Urban Live/Work Infill

Jacksonville is full of empty lots and surface parking that once housed buildings and shops and all manner of dense urban fabric. This wasteland needs to be filled. But with what? How about modern urban townhomes and live/work lofts?


The first floor consists of a retail space and the public living areas. The second floor would include bathrooms, bedrooms, laundry and an outdoor patio. Perfect for young entrepreneurs in a recovering economy.

Advertisements

container floor construction

My last post on container wall construction seemed to be very popular.  Thanks to everyone who clicked, read and offered comments.  I hope everyone enjoys this post on how to construct the floor of a shipping container.

First a little review:  As you’ll remember from last time, containers are not initially intended to house humans….or dogs, cats…really anything with skin and/or fur is not meant to be housed in these things.  The paint is toxic and needs to be either sandblasted and coated with impervious paint, or (if you take the short cut) simply painted with impervious paint (this is really not recommended).  The floor, also, is not friendly to us or anything else as it is typically either OSB or standard plywood soaked in formaldehyde so that it doesn’t rot as it travels across the globe being beaten to hell by God and Creation.  So, we need to get rid of it, again, safely.  Contact your local EPA to find out how to properly dispose of this crap – believe me you don’t want to hang on to it.

Once you’ve removed the plywood floor, you’ll see the structural steel ribs below that give the container it’s horizontal support.  Now, we’ve got a couple of options on how we can build our floor.  It all depends on your foundation type: whether your containers are off grade on a stem wall or sitting on a slab.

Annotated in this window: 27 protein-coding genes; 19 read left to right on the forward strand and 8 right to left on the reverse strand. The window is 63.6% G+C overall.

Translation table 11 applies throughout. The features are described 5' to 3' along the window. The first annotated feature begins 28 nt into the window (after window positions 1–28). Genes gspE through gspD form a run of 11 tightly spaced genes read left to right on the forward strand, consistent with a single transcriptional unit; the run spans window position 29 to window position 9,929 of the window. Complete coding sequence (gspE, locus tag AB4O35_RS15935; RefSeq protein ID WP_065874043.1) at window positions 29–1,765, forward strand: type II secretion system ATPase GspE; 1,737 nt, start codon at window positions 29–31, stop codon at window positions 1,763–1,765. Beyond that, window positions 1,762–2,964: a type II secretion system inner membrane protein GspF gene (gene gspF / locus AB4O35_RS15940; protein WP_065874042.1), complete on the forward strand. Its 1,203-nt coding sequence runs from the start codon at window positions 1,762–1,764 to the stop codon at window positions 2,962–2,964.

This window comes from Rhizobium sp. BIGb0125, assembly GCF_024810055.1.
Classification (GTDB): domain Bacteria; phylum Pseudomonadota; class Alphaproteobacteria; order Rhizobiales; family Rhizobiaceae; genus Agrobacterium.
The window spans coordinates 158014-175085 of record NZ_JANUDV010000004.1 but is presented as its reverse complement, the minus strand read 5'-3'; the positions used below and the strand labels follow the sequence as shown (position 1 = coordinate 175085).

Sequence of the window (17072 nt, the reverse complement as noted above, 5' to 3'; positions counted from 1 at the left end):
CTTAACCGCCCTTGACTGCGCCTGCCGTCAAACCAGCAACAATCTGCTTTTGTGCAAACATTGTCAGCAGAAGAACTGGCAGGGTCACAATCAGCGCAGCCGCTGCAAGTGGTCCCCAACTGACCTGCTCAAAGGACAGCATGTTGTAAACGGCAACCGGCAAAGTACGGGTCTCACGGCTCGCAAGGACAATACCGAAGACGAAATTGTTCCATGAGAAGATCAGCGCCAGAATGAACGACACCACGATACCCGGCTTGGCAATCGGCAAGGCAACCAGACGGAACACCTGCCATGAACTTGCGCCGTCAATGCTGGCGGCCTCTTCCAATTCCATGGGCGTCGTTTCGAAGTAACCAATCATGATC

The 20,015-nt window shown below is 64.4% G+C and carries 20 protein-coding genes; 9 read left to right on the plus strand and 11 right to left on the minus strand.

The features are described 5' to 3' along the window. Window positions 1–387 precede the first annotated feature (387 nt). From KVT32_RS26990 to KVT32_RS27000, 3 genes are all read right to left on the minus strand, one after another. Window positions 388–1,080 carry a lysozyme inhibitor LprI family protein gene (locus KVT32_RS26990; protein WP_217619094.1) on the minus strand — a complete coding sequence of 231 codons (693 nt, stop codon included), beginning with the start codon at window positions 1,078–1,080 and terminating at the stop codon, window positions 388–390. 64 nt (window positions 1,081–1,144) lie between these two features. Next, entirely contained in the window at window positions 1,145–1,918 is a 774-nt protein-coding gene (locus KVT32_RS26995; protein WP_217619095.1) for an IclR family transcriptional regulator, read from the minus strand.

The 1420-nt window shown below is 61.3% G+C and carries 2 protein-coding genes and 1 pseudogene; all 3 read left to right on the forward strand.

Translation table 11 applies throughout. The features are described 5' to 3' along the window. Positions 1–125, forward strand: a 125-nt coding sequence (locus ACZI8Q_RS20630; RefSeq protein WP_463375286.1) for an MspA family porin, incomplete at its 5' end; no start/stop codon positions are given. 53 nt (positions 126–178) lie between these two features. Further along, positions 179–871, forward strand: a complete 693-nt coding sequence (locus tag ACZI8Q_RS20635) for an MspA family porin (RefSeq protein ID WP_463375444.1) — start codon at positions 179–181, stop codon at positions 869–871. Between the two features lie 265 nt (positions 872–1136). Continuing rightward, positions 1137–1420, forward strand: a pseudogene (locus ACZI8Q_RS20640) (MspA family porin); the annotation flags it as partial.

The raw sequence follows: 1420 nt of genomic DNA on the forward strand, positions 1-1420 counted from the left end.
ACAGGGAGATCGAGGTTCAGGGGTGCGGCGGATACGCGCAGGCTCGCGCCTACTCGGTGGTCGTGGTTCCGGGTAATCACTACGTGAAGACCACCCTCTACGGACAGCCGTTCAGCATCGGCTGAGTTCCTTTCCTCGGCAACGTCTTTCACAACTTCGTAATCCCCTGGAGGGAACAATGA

The easy option is to screw down a new subfloor (either plywood or OSB) and, while you’re spraying the exterior of the container with SPF, simply spray the underside of the floor as well, thus insulating and sealing the underside of the container.  Then install whatever floor finish you choose – tile, vct, carpet, hardwood, engineered wood, cork, bamboo…you could even leave the plywood exposed and finish it with a polyurethane for that “industrial” look.

Another option for the floors, one that is much more sturdy and permanent, in my opinion, is to use concrete.  A typical concrete floor with deck is approximately 4″ thick (2 1/2″ of corrugated metal deck and 1 1/2″ of lightweight concrete fill).  If poured on grade, you’ll also have about 2″ of foam insulation underneath with a vapor barrier to prevent  water intrusion through the slab.  For a container, what we do is first lay in exterior grade plywood (5/8″ min.) between all of those steel joists, followed by 2″ of rigid foam insulation (you can find this stuff everywhere – even for free).  On top of the foam you pour your concrete (3″ – 4″) with a medium gauge welded wire fabric.  The concrete is leveled, smoothed and finished in any number of ways – saw cut, stained, brushed, etc.  Also, don’t forget to add in at least 2 expansion joints across the length of the container.  Steel and concrete move in very different ways and the last thing you want is a huge crack from expansion and contraction of the steel.  Essentially what we’ve created is a reinforced waffle slab that is insulated between the steel joists.  Any thermal bridging at the joists will be minimal.

Whichever option you choose for the floor of your new container home, be sure to consult with a local structural engineer and your local building inspector/plans examiner to make sure that you are building to proper code.  While containers provide an inexpensive building unit with which to construct a home, remember there are important steps that need to be taken in order to make them habitable and safe according to modern building codes.

bus shelter

This is a quick rendering that I did for a RFP that I never sent out.  Basically I got too busy with too many side projects that this one slipped right through the cracks and I didn’t even think of it again till I was cleaning out some space on a hard drive and stumbled onto the renderings.